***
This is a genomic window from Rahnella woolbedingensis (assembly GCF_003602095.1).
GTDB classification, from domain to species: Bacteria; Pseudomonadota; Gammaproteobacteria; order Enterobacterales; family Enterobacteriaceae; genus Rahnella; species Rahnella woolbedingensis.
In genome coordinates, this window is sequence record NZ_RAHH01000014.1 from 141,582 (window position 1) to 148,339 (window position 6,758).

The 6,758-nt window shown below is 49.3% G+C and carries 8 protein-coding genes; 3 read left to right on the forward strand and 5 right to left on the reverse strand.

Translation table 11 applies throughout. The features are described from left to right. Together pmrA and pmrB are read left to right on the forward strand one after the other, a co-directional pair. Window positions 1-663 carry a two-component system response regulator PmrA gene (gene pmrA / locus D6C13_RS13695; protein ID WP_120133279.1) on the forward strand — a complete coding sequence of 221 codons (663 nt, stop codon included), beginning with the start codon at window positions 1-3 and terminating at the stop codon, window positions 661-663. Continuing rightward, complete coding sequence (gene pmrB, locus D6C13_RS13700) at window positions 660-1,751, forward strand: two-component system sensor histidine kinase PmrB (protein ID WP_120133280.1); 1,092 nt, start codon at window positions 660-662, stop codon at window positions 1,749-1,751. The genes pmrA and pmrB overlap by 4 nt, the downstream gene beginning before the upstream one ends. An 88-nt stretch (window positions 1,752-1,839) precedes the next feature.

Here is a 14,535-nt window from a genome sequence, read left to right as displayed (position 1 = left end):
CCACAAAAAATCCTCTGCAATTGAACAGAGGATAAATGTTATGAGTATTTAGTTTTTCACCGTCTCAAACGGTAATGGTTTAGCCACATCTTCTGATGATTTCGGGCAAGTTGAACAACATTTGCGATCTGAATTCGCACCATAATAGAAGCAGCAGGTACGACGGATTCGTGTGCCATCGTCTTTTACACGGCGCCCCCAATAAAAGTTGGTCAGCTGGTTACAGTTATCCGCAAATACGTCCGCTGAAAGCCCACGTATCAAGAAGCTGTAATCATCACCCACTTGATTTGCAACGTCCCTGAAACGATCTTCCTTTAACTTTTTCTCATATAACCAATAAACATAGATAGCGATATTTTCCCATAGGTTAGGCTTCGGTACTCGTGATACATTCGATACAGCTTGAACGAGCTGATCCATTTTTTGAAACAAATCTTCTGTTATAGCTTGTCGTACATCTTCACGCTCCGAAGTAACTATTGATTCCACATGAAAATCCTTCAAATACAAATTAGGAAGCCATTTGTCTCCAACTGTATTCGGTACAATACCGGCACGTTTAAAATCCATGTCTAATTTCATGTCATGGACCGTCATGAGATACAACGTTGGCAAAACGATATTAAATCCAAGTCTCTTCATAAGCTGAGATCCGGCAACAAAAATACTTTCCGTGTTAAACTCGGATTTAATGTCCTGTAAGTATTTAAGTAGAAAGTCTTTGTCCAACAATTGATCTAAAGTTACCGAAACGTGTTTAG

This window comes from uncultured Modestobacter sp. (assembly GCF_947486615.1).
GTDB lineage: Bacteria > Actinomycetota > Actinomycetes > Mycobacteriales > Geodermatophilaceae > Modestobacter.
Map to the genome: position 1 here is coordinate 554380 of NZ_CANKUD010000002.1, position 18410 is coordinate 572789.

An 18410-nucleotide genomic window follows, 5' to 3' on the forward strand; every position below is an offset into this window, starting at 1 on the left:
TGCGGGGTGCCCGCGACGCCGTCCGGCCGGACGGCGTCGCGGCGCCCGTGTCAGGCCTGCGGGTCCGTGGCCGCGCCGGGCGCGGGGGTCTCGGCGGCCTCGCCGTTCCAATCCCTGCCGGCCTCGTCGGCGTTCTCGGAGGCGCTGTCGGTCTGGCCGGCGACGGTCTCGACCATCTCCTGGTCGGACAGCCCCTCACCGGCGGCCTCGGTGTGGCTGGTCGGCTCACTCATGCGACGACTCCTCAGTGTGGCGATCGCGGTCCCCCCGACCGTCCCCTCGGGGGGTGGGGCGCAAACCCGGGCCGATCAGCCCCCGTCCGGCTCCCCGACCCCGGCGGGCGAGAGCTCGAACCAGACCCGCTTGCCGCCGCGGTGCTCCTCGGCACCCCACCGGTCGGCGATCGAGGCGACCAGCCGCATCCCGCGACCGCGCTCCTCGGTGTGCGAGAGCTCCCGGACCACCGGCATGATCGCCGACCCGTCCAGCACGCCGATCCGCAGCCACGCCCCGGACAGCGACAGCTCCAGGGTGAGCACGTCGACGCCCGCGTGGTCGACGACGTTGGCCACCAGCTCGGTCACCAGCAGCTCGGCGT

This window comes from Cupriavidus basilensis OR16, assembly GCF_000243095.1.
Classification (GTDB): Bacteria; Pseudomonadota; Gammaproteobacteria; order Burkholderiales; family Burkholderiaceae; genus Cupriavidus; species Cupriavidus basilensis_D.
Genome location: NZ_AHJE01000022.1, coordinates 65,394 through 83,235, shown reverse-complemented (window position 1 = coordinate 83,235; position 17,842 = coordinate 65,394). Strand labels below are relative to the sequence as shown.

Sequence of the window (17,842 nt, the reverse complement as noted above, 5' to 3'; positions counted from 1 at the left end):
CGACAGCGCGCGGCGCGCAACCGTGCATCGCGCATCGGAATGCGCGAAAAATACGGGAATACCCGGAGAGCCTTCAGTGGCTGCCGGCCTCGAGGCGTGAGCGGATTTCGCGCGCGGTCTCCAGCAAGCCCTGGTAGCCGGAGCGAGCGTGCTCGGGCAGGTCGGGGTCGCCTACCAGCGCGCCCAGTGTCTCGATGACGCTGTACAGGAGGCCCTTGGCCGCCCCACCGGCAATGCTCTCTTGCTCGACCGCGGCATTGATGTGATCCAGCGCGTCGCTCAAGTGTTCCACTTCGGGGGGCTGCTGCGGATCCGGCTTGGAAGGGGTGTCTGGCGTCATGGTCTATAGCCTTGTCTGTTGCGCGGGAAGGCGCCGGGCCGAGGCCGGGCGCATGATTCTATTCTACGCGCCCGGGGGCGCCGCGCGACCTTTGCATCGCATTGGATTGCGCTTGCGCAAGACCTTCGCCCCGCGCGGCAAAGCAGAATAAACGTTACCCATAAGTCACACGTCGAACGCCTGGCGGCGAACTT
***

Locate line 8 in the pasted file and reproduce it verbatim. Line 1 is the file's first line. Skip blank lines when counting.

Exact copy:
This window comes from uncultured Modestobacter sp. (assembly GCF_947486615.1).